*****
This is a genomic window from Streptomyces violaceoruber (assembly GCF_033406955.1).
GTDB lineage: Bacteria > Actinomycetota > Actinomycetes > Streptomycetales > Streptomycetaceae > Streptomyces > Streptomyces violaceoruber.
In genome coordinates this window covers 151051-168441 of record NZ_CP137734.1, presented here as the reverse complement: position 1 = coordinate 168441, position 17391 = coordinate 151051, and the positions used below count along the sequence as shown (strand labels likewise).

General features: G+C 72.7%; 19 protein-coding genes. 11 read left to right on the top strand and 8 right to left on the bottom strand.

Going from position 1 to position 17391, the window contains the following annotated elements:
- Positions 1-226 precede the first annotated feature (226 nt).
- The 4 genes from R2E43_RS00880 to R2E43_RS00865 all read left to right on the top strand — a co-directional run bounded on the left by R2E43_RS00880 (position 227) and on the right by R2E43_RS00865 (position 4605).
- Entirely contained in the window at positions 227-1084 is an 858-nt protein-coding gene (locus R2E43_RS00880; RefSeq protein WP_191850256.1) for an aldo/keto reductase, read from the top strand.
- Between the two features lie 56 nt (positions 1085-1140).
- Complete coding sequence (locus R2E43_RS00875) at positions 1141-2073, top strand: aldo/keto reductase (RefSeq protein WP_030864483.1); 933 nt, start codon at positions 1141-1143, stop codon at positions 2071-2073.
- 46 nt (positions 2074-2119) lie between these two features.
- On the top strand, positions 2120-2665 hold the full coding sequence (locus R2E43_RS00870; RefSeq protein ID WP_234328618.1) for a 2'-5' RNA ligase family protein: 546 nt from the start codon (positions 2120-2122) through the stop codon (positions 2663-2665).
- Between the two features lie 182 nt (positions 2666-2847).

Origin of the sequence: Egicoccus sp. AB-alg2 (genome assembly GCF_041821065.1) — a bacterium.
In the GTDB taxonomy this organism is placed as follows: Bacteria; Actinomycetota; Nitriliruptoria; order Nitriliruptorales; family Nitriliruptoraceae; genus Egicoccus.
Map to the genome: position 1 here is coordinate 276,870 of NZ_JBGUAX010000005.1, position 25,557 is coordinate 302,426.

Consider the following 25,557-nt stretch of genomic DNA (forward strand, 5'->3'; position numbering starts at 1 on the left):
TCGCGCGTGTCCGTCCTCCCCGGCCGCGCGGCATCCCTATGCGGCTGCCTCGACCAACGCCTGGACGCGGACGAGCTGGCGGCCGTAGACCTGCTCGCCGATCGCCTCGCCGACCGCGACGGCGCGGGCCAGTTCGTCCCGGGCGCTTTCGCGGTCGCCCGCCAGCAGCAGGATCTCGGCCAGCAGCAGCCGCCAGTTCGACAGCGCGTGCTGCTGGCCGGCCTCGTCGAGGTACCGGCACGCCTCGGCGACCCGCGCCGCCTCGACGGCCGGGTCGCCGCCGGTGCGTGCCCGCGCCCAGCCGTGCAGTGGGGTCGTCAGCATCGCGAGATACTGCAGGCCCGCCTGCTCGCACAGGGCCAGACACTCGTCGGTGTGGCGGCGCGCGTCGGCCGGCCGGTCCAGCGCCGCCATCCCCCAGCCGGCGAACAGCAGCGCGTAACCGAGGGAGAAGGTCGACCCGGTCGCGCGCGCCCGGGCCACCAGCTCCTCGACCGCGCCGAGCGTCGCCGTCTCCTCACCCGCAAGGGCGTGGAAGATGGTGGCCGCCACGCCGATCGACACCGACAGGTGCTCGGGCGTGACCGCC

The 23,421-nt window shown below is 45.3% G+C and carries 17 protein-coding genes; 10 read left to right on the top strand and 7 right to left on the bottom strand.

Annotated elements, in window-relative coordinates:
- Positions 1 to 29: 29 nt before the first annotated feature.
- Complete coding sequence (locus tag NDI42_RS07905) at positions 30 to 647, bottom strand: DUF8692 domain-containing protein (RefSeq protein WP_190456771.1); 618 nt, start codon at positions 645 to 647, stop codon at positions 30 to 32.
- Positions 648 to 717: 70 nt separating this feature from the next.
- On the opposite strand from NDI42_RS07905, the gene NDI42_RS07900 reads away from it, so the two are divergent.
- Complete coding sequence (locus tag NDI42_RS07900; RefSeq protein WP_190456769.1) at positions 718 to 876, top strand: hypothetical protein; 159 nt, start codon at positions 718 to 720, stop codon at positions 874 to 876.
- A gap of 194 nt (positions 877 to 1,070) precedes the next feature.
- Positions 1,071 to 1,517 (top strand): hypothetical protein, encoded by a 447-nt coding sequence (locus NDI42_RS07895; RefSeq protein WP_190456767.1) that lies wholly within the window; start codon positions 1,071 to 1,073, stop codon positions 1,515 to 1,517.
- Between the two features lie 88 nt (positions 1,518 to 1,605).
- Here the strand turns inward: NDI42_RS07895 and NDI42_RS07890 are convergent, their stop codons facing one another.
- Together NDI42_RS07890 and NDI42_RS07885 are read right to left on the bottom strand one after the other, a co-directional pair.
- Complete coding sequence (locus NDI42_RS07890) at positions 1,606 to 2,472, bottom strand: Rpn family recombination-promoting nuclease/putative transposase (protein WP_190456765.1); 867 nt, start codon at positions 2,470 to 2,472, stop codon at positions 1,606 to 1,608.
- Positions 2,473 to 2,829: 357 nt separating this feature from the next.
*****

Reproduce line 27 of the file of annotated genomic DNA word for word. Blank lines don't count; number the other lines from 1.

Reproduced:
- Positions 1,071 to 1,517 (top strand): hypothetical protein, encoded by a 447-nt coding sequence (locus NDI42_RS07895; RefSeq protein WP_190456767.1) that lies wholly within the window; start codon positions 1,071 to 1,073, stop codon positions 1,515 to 1,517.